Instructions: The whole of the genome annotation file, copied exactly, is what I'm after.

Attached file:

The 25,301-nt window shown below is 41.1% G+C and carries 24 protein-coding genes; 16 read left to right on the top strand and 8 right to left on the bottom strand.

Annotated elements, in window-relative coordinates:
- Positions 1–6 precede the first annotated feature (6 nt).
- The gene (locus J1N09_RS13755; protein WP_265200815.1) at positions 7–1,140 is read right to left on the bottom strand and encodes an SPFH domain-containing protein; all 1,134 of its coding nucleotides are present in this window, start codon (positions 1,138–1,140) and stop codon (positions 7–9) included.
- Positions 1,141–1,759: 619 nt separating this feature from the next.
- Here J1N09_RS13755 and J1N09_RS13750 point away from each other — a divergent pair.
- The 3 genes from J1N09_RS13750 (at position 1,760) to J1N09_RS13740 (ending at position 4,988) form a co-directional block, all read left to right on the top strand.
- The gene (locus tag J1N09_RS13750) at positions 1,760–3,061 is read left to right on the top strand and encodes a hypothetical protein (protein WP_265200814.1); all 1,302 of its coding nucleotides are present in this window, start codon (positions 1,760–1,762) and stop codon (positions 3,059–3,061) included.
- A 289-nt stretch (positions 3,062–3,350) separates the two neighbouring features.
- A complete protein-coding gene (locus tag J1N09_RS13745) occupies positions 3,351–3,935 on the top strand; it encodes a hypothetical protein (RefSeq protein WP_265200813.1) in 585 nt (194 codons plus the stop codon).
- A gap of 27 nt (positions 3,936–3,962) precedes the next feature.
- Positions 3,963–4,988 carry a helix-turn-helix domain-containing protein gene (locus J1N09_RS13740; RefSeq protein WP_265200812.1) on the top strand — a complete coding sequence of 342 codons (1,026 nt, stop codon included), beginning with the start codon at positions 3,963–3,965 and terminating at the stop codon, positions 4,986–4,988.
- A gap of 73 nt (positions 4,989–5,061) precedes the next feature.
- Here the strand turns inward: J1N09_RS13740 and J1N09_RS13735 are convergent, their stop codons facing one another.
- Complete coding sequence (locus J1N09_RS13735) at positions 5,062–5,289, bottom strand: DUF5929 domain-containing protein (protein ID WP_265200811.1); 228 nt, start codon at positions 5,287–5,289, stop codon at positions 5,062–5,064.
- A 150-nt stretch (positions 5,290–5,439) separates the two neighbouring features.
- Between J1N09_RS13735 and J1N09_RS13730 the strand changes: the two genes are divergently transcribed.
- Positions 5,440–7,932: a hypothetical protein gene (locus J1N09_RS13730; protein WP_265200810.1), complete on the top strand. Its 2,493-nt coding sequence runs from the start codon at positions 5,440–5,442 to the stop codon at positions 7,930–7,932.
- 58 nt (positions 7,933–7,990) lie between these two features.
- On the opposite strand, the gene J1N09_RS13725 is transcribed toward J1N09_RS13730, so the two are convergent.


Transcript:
The 25,301-nt window shown below is 41.1% G+C and carries 24 protein-coding genes; 16 read left to right on the top strand and 8 right to left on the bottom strand.

Annotated elements, in window-relative coordinates:
- Positions 1–6 precede the first annotated feature (6 nt).
- The gene (locus J1N09_RS13755; protein WP_265200815.1) at positions 7–1,140 is read right to left on the bottom strand and encodes an SPFH domain-containing protein; all 1,134 of its coding nucleotides are present in this window, start codon (positions 1,138–1,140) and stop codon (positions 7–9) included.
- Positions 1,141–1,759: 619 nt separating this feature from the next.
- Here J1N09_RS13755 and J1N09_RS13750 point away from each other — a divergent pair.
- The 3 genes from J1N09_RS13750 (at position 1,760) to J1N09_RS13740 (ending at position 4,988) form a co-directional block, all read left to right on the top strand.
- The gene (locus tag J1N09_RS13750) at positions 1,760–3,061 is read left to right on the top strand and encodes a hypothetical protein (protein WP_265200814.1); all 1,302 of its coding nucleotides are present in this window, start codon (positions 1,760–1,762) and stop codon (positions 3,059–3,061) included.
- A 289-nt stretch (positions 3,062–3,350) separates the two neighbouring features.
- A complete protein-coding gene (locus tag J1N09_RS13745) occupies positions 3,351–3,935 on the top strand; it encodes a hypothetical protein (RefSeq protein WP_265200813.1) in 585 nt (194 codons plus the stop codon).
- A gap of 27 nt (positions 3,936–3,962) precedes the next feature.
- Positions 3,963–4,988 carry a helix-turn-helix domain-containing protein gene (locus J1N09_RS13740; RefSeq protein WP_265200812.1) on the top strand — a complete coding sequence of 342 codons (1,026 nt, stop codon included), beginning with the start codon at positions 3,963–3,965 and terminating at the stop codon, positions 4,986–4,988.
- A gap of 73 nt (positions 4,989–5,061) precedes the next feature.
- Here the strand turns inward: J1N09_RS13740 and J1N09_RS13735 are convergent, their stop codons facing one another.
- Complete coding sequence (locus J1N09_RS13735) at positions 5,062–5,289, bottom strand: DUF5929 domain-containing protein (protein ID WP_265200811.1); 228 nt, start codon at positions 5,287–5,289, stop codon at positions 5,062–5,064.
- A 150-nt stretch (positions 5,290–5,439) separates the two neighbouring features.
- Between J1N09_RS13735 and J1N09_RS13730 the strand changes: the two genes are divergently transcribed.
- Positions 5,440–7,932: a hypothetical protein gene (locus J1N09_RS13730; protein WP_265200810.1), complete on the top strand. Its 2,493-nt coding sequence runs from the start codon at positions 5,440–5,442 to the stop codon at positions 7,930–7,932.
- 58 nt (positions 7,933–7,990) lie between these two features.
- On the opposite strand, the gene J1N09_RS13725 is transcribed toward J1N09_RS13730, so the two are convergent.